Only about 20 States have drug-induced homicide laws. These laws charge members of the community under various crimes, which include, depraved-heart murder, voluntary manslaughter, or involuntary manslaughter. However, some of these laws have recently come under fire for enforcing very harsh penalties that have no correlation to drug selling. For example, family members are held guilty of murder for just being in the house when their family member overdosed. Family members who witness a drug overdose are especially scared of calling 911 for fear of being held guilty of illegal drug possession.


Currently, California and Nevada don’t have drug-induced homicide laws passed. However, in February 12th 2021, s bill was introduced named Alexandra’s law that pushed for murder charges for anyone who causes a drug poisoning death. This bill was named after Alexandra Capuelouto, who passed away in 2019 from Fentanyl poisoning after she purchased a drug believing it to be oxycodone from a dealer. Now the parents are pushing for the dealer to be charged with murder.

California has a no duty to aid law, which means that one could not be held guilty for failing to assist someone who has overdosed on drugs. This was an acted in accordance with the overdose prevention law, which gave protections to those who are arrested from overdose. For example, people who call 911 reporting a drug overdose could not be held liable and convicted for possession of illegal drugs.

Fentanyl was the cause of more than half of drug deaths in Los Angeles in 2020.  Younger teens and adults are more likely to use this drug. A large portion of the fentanyl in California comes from drug cartels in Mexico. Many also social media to advertise the sale of these drugs. For example, a common social media site that is used for the sale of drugs is Craigslist.  Recently, a drug dealer was caught using SnapChat to reach out to those who wanted to purchase drugs. Prosecutors in Riverside County in California have already started to file drug charges against drug dealers.

Can Drug Dealers Be Held Guilty of Murder?

Yes. Oftentimes, the courts find those who distribute and sell illegal drugs guilty of murder when their customers ingest and then subsequently overdose on the drug. For example, on July 15, 2021, two drug dealers in Florida were faced with murder charges after a woman died from an overdose. The 22-year-old woman was found dead in a hotel room. After an investigation by the Orlando Police Department, they found the two drug dealers that sold her this unlawful drug. They are currently charged with murder. The woman had passed away due to a drug overdose on Fentanyl. Fentanyl, a powerful synthetic opioid, can be very addictive and is considered to be about a hundred times stronger than morphine. Usually, Fentanyl is used to treat cancer patients.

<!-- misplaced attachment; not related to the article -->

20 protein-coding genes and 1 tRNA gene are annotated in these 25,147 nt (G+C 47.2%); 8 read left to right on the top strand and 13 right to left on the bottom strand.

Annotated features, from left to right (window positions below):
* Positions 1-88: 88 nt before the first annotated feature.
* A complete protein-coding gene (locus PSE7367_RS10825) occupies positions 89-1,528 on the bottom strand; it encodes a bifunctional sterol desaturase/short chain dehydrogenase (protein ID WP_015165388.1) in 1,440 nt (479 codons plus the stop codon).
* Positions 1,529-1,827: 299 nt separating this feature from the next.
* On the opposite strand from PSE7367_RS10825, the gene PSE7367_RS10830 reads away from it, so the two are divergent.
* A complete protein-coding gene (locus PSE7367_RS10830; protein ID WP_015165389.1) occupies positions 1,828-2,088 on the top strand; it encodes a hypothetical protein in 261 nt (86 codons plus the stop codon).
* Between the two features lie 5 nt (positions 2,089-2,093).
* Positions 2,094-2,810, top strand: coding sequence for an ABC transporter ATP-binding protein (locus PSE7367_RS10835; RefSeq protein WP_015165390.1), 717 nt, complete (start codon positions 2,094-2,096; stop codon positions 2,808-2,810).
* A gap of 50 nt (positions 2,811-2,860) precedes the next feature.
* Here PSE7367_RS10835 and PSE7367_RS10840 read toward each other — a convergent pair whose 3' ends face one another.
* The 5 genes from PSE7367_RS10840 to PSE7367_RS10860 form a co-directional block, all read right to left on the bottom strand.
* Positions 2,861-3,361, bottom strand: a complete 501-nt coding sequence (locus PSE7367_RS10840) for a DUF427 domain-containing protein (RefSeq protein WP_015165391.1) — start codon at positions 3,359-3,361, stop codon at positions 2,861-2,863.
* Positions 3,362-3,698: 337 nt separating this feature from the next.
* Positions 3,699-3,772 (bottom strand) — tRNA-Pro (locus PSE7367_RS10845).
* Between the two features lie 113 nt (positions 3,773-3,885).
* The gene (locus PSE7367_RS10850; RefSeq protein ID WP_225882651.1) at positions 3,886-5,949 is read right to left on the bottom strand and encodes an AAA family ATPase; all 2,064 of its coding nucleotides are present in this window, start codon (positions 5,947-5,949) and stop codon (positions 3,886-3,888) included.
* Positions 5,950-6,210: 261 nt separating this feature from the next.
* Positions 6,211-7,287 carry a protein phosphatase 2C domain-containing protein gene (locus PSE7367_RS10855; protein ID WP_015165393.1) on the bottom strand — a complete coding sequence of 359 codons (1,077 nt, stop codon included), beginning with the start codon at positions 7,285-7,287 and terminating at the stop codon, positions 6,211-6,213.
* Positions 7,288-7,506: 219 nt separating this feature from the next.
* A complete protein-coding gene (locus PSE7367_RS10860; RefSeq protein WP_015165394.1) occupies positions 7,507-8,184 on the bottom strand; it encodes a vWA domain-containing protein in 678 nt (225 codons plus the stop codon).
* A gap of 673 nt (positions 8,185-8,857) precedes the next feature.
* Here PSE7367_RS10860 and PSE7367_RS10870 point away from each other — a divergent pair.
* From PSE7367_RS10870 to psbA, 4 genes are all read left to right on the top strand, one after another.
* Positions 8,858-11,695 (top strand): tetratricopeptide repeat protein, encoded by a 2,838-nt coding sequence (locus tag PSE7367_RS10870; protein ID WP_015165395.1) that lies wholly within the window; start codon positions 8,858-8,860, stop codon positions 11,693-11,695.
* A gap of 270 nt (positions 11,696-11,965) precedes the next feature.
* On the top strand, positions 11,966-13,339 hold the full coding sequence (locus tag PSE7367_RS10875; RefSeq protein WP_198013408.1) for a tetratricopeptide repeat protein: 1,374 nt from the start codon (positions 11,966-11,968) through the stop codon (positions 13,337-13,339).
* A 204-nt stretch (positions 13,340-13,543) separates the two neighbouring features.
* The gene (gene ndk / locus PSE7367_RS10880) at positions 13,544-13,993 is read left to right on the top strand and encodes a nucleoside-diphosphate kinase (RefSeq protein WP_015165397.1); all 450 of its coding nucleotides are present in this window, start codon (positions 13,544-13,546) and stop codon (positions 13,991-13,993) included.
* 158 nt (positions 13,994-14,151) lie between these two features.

If you have been charged with murder, voluntary manslaughter, involuntary manslaughter, contact our experienced criminal defense attorneys today for a free consultation.

Our experienced criminal defense attorneys will work to determine what specific strengths and weaknesses you have in your case and determine the best legal strategy. Our experienced Los Angeles attorneys understand prosecutors and courthouses in Los Angeles and will be able to handle your case in a realistic way and work to get the justice you deserve.

***Disclaimer: This page is created by Heidari Law Group for educational purposes. This article provides a general understanding of the law. It does not provide specific advice. By using this site and reading through this page, there is no attorney-client relationship created between you and any member of Heidari Law. Further, due to the constant change of the law, some parts of the information above may no longer be good law.

Sam Heidari

Free Case Evaluation 24/7

Contact Us




Rear-End Accidents


Sideswipe Accidents

$1.1 Million

Head-On Accidents

$2.0 Million

T-Bone Accidents

$1.0 Million

Single-Vehicle Accidents

Case Results

$3.3 Million

Motorcycle Accident

$2.0 Million

Car accident

$1.4 Million

Brain Injury

$1.1 Million

Motor Vehicle Accident





Contact Us

24/7 Free Case Evaluation